Friday, March 03, 2006

on WSAWaitForMultipleObjects

As we found out today, there are only so many objects that you can wait on in this function. That number is 64. If you try to wait on more than that, very bad things happen. In our case, our listener thread blew up. We were trying to handle more than 64 simultaneous non-blocking connection requests that had been accepted. The fix was a simple matter of making the events over 64 wait in a queue until we can handle them. We will check to make sure this behavior still works for us on the cluster before we roll it into the app.

While there was not a lot of visible changes this week, Tim and I actually fixed some persistent bugs (the above, an SQL injection issue that had been causing caching issues, an Installed Software problem, and the whole Updater not rebooting mess) as well as figured out some interesting new things (like extracting license keys from the registry). It actually felt pretty productive.

more sb-win32-sockets

I've now cleared most of the WARNINGs and STYLE-WARNINGs from the win32 port of sb-bsd-sockets. You can download the reults here. I'm still having fits with a piece of code that initializes the windows sockets subsystem.

For some unknown reason, on windows, you have to run WSAStartup() in your application before you make any calls to networking APIs, or Windows gives you the cold shoulder. Unix isn't so demanding, so I'm hard-pressed to figure out why Windows has to be different. In any case, it is, and so I have to deal with it. It was suggested that I call the function in the initialization of a special.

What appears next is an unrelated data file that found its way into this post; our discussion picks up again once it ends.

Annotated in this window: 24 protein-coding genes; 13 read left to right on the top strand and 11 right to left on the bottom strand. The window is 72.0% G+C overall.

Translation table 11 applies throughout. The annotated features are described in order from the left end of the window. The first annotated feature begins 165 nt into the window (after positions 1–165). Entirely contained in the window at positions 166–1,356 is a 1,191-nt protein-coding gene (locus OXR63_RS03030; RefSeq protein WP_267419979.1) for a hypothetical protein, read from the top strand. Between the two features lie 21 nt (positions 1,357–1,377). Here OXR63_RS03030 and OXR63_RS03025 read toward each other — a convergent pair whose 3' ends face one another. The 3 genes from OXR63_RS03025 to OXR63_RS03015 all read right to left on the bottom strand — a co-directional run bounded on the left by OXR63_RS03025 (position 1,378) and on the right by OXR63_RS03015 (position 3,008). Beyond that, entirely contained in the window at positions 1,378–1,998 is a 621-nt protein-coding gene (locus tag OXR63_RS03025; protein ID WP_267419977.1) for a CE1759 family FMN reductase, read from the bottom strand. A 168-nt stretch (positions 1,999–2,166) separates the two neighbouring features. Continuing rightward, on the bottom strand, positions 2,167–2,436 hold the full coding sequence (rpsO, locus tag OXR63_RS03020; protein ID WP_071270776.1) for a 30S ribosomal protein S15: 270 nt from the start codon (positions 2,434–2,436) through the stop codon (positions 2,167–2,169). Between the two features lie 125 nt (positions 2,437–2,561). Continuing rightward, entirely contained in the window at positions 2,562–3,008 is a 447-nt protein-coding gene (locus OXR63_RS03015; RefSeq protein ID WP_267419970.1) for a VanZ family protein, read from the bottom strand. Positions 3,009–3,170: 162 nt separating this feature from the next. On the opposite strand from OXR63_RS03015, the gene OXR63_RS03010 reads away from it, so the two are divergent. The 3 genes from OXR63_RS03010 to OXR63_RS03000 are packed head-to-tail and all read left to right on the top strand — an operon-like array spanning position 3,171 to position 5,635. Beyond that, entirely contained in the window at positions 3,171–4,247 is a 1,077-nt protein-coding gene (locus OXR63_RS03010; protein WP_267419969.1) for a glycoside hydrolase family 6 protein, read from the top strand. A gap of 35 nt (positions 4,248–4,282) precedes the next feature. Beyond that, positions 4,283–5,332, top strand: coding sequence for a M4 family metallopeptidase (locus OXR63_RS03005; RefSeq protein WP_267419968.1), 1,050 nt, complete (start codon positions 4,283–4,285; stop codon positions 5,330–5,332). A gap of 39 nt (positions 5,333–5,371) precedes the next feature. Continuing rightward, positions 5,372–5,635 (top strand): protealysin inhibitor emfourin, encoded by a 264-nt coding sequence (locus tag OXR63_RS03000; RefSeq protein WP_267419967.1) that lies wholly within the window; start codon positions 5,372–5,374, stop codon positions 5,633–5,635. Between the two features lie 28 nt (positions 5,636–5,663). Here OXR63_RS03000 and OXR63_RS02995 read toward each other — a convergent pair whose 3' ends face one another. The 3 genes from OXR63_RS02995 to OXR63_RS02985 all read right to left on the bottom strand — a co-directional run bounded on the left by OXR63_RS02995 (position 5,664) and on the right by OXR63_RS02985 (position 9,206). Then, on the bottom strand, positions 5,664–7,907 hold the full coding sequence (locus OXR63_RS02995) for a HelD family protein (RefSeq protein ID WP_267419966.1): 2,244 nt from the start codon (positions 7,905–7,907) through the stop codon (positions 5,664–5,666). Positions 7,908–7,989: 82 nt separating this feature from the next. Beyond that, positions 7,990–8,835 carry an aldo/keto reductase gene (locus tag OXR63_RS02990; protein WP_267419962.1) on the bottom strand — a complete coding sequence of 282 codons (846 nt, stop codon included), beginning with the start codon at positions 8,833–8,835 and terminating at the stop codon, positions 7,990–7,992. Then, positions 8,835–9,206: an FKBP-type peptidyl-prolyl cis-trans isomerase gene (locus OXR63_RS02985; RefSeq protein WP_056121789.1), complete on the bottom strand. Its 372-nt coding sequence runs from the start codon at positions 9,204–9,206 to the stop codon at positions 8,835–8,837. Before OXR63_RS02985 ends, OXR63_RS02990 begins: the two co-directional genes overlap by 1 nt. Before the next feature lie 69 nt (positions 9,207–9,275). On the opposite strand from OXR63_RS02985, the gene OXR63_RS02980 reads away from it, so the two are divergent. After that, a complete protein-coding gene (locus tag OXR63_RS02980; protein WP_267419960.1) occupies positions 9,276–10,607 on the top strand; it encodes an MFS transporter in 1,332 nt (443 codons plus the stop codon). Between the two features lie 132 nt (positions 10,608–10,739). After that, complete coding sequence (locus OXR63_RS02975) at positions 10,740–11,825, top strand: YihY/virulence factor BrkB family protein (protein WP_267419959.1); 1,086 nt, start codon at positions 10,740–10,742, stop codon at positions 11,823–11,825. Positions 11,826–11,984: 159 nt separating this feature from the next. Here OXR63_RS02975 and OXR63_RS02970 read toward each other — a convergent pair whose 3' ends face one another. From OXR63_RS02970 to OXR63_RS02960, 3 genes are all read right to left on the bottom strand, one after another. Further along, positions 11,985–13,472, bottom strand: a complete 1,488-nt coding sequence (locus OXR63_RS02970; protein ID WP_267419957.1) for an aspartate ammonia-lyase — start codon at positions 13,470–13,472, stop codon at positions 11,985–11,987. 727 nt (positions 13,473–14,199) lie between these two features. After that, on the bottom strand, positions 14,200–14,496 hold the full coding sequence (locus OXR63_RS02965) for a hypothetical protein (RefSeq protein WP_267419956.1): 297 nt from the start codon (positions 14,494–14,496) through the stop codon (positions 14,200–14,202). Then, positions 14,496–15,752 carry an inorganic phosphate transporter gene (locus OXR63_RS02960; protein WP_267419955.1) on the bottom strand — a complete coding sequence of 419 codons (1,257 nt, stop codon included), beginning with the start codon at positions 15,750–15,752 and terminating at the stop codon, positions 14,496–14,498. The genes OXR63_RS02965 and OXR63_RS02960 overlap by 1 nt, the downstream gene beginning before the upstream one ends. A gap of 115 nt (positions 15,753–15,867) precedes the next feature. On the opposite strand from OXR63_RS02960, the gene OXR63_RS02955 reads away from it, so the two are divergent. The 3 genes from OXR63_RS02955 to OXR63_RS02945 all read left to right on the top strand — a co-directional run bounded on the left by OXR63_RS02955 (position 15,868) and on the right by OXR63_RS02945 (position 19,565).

In Lisp-speak, this is a dynamic, as opposed to lexical variable. The code looks something like:

(defvar *wsa-is-initialized* (wsa-startup ...))

Of course, this doesn't work for me. wsa-startup is in the package sb-bsd-sockets-internal, while the code you are seeing is in the sb-bsd-sockets package. While the same file is sprinkled with internal socket functions, my wsa-startup functions get a nasty ERROR from the compiler. I am assuming that this has to do with the whole eval-when business that I must claim I have absolutely no clue what it is really doing.

[UPDATE]
It was a package export issue. I wasn't exporting the wsa-startup symbol from the internals package. This was confusing because I thought I was doing the right thing by prefacing it with win32sockint:wsa-startup. It turns out this only works for exported symbols. For unexported symbols, use two colons. win32sockint::wsa-startup. Thanks go to the #lisp crowd for the help on that one. At least you CAN get to the symbol. I was becoming more discontent with C++'s whole public/protected/private pseudo-encapsulation, and Lisp has only solidified that view.